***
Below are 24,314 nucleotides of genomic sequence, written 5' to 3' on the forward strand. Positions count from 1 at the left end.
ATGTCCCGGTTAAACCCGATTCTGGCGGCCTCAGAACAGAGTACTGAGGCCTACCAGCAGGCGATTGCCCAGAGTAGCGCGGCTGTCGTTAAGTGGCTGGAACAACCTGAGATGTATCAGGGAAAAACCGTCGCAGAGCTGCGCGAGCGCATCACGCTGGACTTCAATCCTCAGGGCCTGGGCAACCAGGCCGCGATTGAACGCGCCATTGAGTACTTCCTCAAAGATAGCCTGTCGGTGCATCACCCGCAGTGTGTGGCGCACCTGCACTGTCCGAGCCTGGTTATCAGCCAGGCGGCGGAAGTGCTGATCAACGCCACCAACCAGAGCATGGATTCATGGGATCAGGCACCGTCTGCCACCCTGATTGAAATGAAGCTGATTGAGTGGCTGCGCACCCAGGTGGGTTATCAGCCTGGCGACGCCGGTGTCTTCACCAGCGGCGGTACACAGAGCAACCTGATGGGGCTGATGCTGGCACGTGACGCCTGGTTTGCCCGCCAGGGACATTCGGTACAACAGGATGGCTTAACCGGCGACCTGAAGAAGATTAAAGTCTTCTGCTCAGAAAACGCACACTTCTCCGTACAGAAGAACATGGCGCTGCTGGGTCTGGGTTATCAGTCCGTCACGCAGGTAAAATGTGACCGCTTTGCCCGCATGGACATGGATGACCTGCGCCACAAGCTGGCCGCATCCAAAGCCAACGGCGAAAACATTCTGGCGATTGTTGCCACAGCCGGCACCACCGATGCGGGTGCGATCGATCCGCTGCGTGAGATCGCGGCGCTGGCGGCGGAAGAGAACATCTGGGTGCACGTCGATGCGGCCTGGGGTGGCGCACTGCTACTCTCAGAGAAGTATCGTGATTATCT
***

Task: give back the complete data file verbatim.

Below are 24,314 nucleotides of genomic sequence, written 5' to 3' on the forward strand. Positions count from 1 at the left end.
ATGTCCCGGTTAAACCCGATTCTGGCGGCCTCAGAACAGAGTACTGAGGCCTACCAGCAGGCGATTGCCCAGAGTAGCGCGGCTGTCGTTAAGTGGCTGGAACAACCTGAGATGTATCAGGGAAAAACCGTCGCAGAGCTGCGCGAGCGCATCACGCTGGACTTCAATCCTCAGGGCCTGGGCAACCAGGCCGCGATTGAACGCGCCATTGAGTACTTCCTCAAAGATAGCCTGTCGGTGCATCACCCGCAGTGTGTGGCGCACCTGCACTGTCCGAGCCTGGTTATCAGCCAGGCGGCGGAAGTGCTGATCAACGCCACCAACCAGAGCATGGATTCATGGGATCAGGCACCGTCTGCCACCCTGATTGAAATGAAGCTGATTGAGTGGCTGCGCACCCAGGTGGGTTATCAGCCTGGCGACGCCGGTGTCTTCACCAGCGGCGGTACACAGAGCAACCTGATGGGGCTGATGCTGGCACGTGACGCCTGGTTTGCCCGCCAGGGACATTCGGTACAACAGGATGGCTTAACCGGCGACCTGAAGAAGATTAAAGTCTTCTGCTCAGAAAACGCACACTTCTCCGTACAGAAGAACATGGCGCTGCTGGGTCTGGGTTATCAGTCCGTCACGCAGGTAAAATGTGACCGCTTTGCCCGCATGGACATGGATGACCTGCGCCACAAGCTGGCCGCATCCAAAGCCAACGGCGAAAACATTCTGGCGATTGTTGCCACAGCCGGCACCACCGATGCGGGTGCGATCGATCCGCTGCGTGAGATCGCGGCGCTGGCGGCGGAAGAGAACATCTGGGTGCACGTCGATGCGGCCTGGGGTGGCGCACTGCTACTCTCAGAGAAGTATCGTGATTATCT